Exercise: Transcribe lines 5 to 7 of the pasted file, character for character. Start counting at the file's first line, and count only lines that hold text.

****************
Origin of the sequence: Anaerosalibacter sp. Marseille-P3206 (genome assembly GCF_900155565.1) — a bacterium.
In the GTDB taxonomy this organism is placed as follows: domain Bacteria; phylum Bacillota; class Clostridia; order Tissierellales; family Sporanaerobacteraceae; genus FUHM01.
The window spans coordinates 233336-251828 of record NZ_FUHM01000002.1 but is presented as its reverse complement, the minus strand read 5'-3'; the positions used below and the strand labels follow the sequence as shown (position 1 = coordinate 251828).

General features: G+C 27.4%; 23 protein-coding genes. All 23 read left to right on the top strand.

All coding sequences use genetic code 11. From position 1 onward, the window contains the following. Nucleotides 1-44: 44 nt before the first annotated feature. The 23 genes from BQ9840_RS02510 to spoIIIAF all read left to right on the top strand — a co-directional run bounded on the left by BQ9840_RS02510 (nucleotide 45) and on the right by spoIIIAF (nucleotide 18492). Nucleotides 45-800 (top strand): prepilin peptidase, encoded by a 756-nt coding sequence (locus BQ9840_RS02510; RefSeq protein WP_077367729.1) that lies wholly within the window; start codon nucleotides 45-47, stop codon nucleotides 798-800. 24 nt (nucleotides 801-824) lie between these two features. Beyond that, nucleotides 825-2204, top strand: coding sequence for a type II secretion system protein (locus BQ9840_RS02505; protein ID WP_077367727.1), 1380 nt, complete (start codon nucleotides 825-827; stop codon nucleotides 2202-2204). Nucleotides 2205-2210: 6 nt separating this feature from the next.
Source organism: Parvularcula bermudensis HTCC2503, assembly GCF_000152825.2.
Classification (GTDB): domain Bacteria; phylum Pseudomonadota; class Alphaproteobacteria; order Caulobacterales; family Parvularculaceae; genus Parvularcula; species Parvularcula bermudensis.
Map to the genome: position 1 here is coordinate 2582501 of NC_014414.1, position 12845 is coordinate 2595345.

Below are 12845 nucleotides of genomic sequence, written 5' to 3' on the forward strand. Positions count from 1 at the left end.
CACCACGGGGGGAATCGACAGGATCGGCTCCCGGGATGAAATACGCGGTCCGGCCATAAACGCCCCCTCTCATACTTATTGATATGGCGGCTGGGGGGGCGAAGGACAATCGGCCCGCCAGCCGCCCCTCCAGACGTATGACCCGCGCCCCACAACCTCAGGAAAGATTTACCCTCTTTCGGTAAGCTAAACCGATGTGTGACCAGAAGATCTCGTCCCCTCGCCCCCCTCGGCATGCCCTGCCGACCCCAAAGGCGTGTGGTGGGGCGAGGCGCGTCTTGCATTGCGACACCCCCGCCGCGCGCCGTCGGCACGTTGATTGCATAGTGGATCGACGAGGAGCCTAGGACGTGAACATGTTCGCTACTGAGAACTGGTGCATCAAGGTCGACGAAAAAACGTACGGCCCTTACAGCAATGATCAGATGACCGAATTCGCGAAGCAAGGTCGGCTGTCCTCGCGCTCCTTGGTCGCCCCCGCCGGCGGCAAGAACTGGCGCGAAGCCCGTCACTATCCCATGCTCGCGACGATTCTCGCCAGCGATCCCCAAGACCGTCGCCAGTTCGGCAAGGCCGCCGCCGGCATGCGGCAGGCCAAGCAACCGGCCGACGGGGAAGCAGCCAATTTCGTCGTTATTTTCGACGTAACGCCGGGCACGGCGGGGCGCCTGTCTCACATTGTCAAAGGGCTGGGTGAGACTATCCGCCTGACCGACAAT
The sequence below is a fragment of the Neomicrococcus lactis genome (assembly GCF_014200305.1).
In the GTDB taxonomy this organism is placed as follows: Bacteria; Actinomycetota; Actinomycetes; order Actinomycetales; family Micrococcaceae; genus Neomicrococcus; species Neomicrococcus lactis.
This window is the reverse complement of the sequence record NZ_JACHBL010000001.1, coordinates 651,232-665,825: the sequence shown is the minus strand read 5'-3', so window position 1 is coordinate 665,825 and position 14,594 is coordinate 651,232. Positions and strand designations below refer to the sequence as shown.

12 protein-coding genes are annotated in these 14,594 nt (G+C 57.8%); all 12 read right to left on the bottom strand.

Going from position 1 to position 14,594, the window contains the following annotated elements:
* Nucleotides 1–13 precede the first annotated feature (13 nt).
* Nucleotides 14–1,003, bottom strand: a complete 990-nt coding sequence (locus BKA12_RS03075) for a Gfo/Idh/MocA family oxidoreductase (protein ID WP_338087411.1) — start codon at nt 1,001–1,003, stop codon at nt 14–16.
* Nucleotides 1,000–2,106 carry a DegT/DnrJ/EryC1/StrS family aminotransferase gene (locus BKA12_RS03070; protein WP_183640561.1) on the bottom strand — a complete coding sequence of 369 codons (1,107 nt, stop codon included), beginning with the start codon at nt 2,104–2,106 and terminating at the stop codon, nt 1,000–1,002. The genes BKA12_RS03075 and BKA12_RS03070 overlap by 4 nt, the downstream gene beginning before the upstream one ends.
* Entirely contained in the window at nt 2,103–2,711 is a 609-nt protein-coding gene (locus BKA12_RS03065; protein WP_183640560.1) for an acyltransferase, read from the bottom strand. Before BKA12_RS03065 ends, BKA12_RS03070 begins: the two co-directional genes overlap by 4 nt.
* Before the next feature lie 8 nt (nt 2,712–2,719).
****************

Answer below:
All coding sequences use genetic code 11. From position 1 onward, the window contains the following. Nucleotides 1-44: 44 nt before the first annotated feature. The 23 genes from BQ9840_RS02510 to spoIIIAF all read left to right on the top strand — a co-directional run bounded on the left by BQ9840_RS02510 (nucleotide 45) and on the right by spoIIIAF (nucleotide 18492). Nucleotides 45-800 (top strand): prepilin peptidase, encoded by a 756-nt coding sequence (locus BQ9840_RS02510; RefSeq protein WP_077367729.1) that lies wholly within the window; start codon nucleotides 45-47, stop codon nucleotides 798-800. 24 nt (nucleotides 801-824) lie between these two features. Beyond that, nucleotides 825-2204, top strand: coding sequence for a type II secretion system protein (locus BQ9840_RS02505; protein ID WP_077367727.1), 1380 nt, complete (start codon nucleotides 825-827; stop codon nucleotides 2202-2204). Nucleotides 2205-2210: 6 nt separating this feature from the next.
Source organism: Parvularcula bermudensis HTCC2503, assembly GCF_000152825.2.
Classification (GTDB): domain Bacteria; phylum Pseudomonadota; class Alphaproteobacteria; order Caulobacterales; family Parvularculaceae; genus Parvularcula; species Parvularcula bermudensis.